Unusual Comparisons: An ED Original content style, where we take 2 very opposite and different items and show you, exactly how similar they might be.
Crisis. Quarter-life crisis. Did you know about it?
As we grow up, I think most of us barely manage to get by a day when we don’t look back and feel that we are probably caught up in the middle of a thunderstorm. The very day we grow up enough to start thinking, we realize that everything that is supposed to be ‘life’ is not quite right.
It has been found that young adults, people in their 20s have been suffering from acute depression today more than ever. There is a new kid on the mental-health welfare block: The Quarter Life Crisis.
Every case, every situation, every individual is unique. But thematically they corroborate the same disappointment with an intense peculiarity: Now that they have grown up, what’s next? Every issue seems magnified, every situation a rat race.
Teenage was almost a piece of cake, no matter how good or bitter. But now, you are right here, right now.
The pressures of having careers, completing education, starting a family. Lost. Single. Broke. Sensory overload.
Get me out of this.
When I think back to this day and research quarter-life crisis, its various stages, and their many life hacks, my mind fixates on that saying: When life gives you lemons, make lemonade!
Can life really be as simple as lemonade?
Okay, a strange leap of imagination to understand the whole shebang about a quarter-life crisis: What if we compared quarter-life crisis to a glass of lemonade?
Hmm. Let’s see….
Exhibit A: Life is an empty glass.
We expect a lot of things in life. And when life has none of it to offer, we whine. We curse life. But can we really blame the glass for bad lemonade? The glass just holds it, carries it, and avoids leakage. It becomes the drink it holds.
Life is meaningless. The existentialists weren’t wrong. Becuase life always shapes itself in accordance to what we add to it.
That brings us to….
Exhibit B: Make your own recipe, pace your own dreams.
The sweet balanced with the sour. The sour of the lemon becomes something you savor when it is a well-made lemonade. No matter what the type of sweetness you added is.
I don’t believe that anything is meant to be. Lemonade is not meant to make in any ideal way, it is to suit one’s own taste. So your life is exactly you design it to be. You call the shots, you pick yourself up and dust yourself off.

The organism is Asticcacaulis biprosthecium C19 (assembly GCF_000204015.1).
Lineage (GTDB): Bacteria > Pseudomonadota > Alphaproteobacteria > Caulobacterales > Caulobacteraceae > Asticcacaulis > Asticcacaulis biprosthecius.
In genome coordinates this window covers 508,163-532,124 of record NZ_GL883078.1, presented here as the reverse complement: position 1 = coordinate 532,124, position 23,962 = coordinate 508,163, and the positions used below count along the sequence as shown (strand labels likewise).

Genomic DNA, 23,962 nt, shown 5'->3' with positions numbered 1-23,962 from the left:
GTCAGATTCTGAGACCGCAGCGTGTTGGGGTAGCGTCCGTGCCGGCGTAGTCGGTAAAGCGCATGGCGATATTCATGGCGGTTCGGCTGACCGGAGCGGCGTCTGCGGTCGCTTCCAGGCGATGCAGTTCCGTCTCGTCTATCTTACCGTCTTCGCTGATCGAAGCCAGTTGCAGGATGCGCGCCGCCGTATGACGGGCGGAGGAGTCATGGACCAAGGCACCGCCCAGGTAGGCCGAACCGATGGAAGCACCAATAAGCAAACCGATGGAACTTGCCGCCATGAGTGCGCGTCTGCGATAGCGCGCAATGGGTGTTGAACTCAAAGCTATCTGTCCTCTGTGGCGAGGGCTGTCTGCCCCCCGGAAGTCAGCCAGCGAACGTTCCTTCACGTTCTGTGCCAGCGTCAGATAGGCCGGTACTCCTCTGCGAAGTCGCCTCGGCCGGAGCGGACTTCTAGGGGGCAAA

Exhibit C: When the lemonade is just bad. And it leaves the worst aftertaste. We shouldn’t forget that we can make it again.
I am not being preachy here.
The sense of desperate helplessness can be overwhelming. Sure. It is just a verifiable fact that just about too many people facing a quarter life crisis have come out better from it.
It’s devastating when life completely falls apart around you, but optimistically there always light at the end of the tunnel. Maybe not fairytale perfection, but just many chances to improve and be happier.
Exhibit D: The simplicity of lemonade is stunning. So is the simplicity of small enduring happiness that you must recognize to live well.
A lemonade is so simple to make, but it is a universal hit! Its simplicity is stunning.
Quintessentially, simple things give us greater pleasures.
Like, the happiness of having a good conversation against the empty meaningless loneliness. Time well spent with family, friends. Whether you like it or not, the big joys mean nothing without the small ones that pepper the many moments that constitute the bright side of life.
Recovering from a quarter life crisis is probably the best chance to build your emotional intelligence. When you are living your responsibilities and enjoying it too. You have to steal back from life, what it refuses you.
To overcome a quarter-life crisis, you cannot postpone your life or be stagnant. Life is meaningless because it is empty like the vessel for your lemonade. You make it. Too sour, your fault. Too good, your achievement.
Image Credits: Google Images